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This article in the Greenfield Recorder appeared one day after the historic 1963 "March on Washington." Two hundred thousand people marched in support of federal civil rights legislation and for a national employment program. Despite widespread predictions of violence the march was peaceful. President Kennedy referred to the "quiet dignity" of the protest, a clear contrast to violence directed at the civil rights movement in the south. Interestingly, this article makes no reference to the "I Have a Dream" section of King's speech that would later become the best-remembered aspect of the event. This Associated Press release is also quite negative about the impact of the event on Civil Rights legislation stalled in Congress.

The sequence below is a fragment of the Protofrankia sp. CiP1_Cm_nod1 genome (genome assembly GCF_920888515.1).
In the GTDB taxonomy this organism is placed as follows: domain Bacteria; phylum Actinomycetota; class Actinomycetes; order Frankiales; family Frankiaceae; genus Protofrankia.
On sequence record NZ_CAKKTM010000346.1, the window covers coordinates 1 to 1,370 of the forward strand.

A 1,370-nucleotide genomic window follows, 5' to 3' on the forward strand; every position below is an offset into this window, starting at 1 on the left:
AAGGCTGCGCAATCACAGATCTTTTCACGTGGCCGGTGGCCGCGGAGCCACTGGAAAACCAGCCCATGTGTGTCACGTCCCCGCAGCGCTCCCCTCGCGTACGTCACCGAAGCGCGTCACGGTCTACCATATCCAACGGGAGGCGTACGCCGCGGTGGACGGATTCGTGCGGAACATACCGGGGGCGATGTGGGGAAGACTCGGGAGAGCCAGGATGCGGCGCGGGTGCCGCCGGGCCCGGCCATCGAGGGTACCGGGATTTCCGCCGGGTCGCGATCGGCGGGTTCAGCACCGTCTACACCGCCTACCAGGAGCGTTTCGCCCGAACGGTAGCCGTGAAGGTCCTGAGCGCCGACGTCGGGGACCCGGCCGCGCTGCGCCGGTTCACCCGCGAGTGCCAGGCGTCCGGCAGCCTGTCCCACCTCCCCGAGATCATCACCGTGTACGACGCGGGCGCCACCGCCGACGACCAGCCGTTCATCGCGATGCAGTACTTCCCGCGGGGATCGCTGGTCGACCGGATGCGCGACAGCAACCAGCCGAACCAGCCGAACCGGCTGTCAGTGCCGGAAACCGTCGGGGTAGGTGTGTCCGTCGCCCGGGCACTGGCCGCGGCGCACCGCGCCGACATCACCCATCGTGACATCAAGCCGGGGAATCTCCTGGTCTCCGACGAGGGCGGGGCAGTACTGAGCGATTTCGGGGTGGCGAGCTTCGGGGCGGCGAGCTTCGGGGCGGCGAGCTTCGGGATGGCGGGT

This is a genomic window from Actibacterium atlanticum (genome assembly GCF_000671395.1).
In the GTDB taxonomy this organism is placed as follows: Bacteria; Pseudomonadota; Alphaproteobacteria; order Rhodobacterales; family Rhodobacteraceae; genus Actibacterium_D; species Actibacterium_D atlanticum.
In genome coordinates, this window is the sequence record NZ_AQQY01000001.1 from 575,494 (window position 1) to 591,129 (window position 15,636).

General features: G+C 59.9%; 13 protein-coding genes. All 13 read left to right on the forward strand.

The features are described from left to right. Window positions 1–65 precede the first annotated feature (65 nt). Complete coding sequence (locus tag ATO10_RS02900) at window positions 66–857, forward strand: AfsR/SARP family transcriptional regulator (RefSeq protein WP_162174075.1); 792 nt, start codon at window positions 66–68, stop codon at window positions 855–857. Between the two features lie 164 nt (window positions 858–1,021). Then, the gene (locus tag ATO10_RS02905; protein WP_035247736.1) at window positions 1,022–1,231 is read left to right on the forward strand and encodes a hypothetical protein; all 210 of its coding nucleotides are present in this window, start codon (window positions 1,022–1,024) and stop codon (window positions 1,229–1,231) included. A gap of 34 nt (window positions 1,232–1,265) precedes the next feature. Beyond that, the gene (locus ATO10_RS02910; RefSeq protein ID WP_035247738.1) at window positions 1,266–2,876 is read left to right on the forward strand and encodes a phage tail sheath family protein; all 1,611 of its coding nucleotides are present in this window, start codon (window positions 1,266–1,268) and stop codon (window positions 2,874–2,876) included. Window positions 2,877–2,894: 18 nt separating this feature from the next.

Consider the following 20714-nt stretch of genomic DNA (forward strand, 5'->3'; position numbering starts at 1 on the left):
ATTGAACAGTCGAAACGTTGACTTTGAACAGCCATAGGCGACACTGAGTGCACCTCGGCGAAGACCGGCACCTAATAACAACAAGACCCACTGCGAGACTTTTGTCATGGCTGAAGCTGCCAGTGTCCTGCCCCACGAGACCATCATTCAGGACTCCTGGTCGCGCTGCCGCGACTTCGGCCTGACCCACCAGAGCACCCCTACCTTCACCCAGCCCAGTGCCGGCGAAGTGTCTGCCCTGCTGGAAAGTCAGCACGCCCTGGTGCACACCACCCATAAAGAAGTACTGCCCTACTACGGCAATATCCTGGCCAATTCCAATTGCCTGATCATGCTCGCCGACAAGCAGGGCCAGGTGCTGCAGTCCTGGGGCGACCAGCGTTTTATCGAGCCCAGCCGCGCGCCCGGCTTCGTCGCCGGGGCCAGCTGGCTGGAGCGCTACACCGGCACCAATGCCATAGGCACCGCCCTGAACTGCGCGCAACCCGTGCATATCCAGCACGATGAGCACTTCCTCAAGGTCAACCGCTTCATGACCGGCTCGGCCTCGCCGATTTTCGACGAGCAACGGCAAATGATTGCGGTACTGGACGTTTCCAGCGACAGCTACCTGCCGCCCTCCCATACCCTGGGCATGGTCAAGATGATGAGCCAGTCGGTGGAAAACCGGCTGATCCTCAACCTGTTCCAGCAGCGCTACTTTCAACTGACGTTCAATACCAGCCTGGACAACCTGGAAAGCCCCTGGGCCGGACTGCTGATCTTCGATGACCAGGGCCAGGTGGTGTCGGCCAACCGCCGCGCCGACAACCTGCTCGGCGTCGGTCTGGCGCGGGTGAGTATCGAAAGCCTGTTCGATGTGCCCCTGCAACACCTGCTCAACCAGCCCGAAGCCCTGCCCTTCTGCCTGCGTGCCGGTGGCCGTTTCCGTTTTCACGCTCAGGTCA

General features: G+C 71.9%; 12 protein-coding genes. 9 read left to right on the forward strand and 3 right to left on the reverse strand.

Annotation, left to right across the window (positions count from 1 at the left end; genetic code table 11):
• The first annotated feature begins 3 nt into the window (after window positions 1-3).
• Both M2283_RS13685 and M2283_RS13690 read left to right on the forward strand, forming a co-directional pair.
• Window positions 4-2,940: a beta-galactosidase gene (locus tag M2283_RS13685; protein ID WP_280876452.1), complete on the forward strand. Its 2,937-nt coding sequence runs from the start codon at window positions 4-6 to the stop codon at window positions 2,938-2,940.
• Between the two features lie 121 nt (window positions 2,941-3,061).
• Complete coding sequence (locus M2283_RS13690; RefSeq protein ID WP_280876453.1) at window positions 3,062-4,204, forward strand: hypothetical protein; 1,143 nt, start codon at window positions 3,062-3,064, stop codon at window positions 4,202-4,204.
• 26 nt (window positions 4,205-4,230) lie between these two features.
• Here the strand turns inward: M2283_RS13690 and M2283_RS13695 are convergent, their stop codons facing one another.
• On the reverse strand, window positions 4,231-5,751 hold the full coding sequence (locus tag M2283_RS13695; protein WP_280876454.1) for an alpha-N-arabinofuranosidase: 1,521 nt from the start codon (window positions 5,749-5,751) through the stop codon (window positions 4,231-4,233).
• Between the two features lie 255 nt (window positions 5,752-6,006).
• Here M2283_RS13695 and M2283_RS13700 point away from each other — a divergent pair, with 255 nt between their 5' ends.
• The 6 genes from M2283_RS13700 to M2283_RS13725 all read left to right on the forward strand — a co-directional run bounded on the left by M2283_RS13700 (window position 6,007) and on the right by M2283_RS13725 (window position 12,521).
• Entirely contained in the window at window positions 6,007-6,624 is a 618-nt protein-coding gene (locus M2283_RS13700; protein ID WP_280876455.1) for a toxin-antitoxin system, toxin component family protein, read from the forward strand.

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"Leaders of March Still Have Not Attained Goal" article from Greenfield Recorder-Gazette newspaper

publisher   Greenfield Recorder-Gazette
date   Aug 29, 1963
location   Greenfield, Massachusetts
width   1.25"
height   10.0"
width   3.75"
height   7.0"
process/materials   printed paper, ink
item type   Periodicals/Newspaper
accession #   #L08.009

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See Also...

"Break-Through Accomplished" editorial from Greenfield Recorder-Gazette newspaper

"Marchers to Converge on Lincoln Memorial" and "Washington Will be Symbol of U.S. Power Marchers" article in GRG newspaper

"Drama Vs. Reality" editorial from Greenfield Recorder-Gazette newspaper

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